It took a tragic photograph of an innocent's death to finally raise the question of Canadian values in an otherwise petty, parochial election campaign centred mainly on divvying up the spoils of a sputtering economy.
Suddenly, we were talking about the kind of country we once were, about the discomfort and even shame we feel in realizing how mean and self-centered we have become. We began to talk about values, the kinds of higher aspirations we have for our country beyond maxing out GDP and reducing the tax "burden."
Our government's lack of compassion in the face of an enormous humanitarian crisis is forcing us to face up to how much we have lost in our conversion from peace-keeper to "warrior nation," from the land of clear skies and clean water to "energy super-power," from welcoming host to a place of suspicion and even bigotry. Not just compassion seemed to have abandoned us, but our native tolerance, forbearance, optimism, generosity, hospitality.
On reflection, though, it's clear that what's been lost are not the values themselves, but their expression in public policy. We remain a decent people; the groundswell of support for assistance to Syrian refugees is just the most recent demonstration of that fact.
Of course, people disagree over right and wrong, good and bad, but it's important for any nation to work out a consensus on some core values if it's to avoid being mired in the kind of venomous cultural warfare that currently afflicts the United States and which threatens to disrupt the Canadian comity.
And the only way to achieve that consensus is through intelligent, respectful discussion. Positions need to be explored, not just in academic or political forums, but also in popular culture, from television drama, comedy and documentaries, to music and literature.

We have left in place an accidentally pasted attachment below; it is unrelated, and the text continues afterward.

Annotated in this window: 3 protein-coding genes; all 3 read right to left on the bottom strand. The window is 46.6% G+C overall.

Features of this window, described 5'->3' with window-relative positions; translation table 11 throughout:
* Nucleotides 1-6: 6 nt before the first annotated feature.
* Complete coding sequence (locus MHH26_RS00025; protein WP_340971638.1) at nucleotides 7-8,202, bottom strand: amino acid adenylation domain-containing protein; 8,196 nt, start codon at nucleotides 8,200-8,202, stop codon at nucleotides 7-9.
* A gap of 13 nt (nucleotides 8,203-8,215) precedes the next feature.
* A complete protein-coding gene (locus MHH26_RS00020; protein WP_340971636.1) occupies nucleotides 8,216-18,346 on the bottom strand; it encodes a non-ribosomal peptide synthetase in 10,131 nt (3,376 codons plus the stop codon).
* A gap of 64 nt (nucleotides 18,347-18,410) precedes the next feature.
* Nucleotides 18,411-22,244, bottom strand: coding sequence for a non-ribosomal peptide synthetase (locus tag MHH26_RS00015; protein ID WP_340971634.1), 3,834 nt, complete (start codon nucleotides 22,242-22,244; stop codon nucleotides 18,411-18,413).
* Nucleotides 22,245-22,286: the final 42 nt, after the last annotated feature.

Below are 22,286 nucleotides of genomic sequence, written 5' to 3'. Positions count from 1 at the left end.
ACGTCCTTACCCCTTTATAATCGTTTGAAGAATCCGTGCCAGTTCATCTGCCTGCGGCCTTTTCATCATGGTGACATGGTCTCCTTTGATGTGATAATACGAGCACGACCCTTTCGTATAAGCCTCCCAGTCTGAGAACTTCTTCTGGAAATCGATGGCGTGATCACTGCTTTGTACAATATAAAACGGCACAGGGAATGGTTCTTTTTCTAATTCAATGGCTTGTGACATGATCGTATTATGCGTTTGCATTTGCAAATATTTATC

We have been fortunate in this country to have enjoyed, for most of the past century, a powerful, multifaceted vehicle for developing national consensus on what we believe in, where we want to go and how we want to get there. A public space, accessible to all, in which issues that concern us as citizens (and not just as consumers or "tax-payers") can be explored with civility and intelligence.
This is, of course, our public broadcasting system, the CBC/Radio-Canada, a creation every bit as brilliant and just as implicate in the Canadian identity as universal health care and UN peacekeeping.
If any proof were needed, the CBC's significance is illustrated by the very fact that its current precarious position has not become an election issue.
Who, after all, will defend the ineptly managed, disastrously underfunded CBC? Certainly not the private, for-profit radio and television industry, or even newspapers, all of whom see themselves as being in direct competition with the CBC, both on the air and online. And certainly not the CBC itself: that would be seen as highly inappropriate by the current President and Board of Directors, firmly under the thumb of their benefactors in the PMO.
In poll after poll, year after year, Canadians of all political stripes have voiced their overwhelming support for the public broadcaster. But the voices of advocates are all but absent from mainstream media, largely confined to the internet where they risk being lost in the noise.
Unless the parties themselves and their leaders are prepared to engage in open, competitive debate on the future of our public broadcaster -- our single most important cultural institution -- there is no hope of anything more than the minimal measures of support being offered in the Liberal and NDP platforms from being realized. And the Conservatives will continue to dream of dismantling the institution which has for generations appealed to our better angels, and done so much to make us who we are.
Wade Rowland teaches in the Department of Communication Studies at York University and is author of the newly-released Canada Lives Here: The Case for Public Broadcasting.
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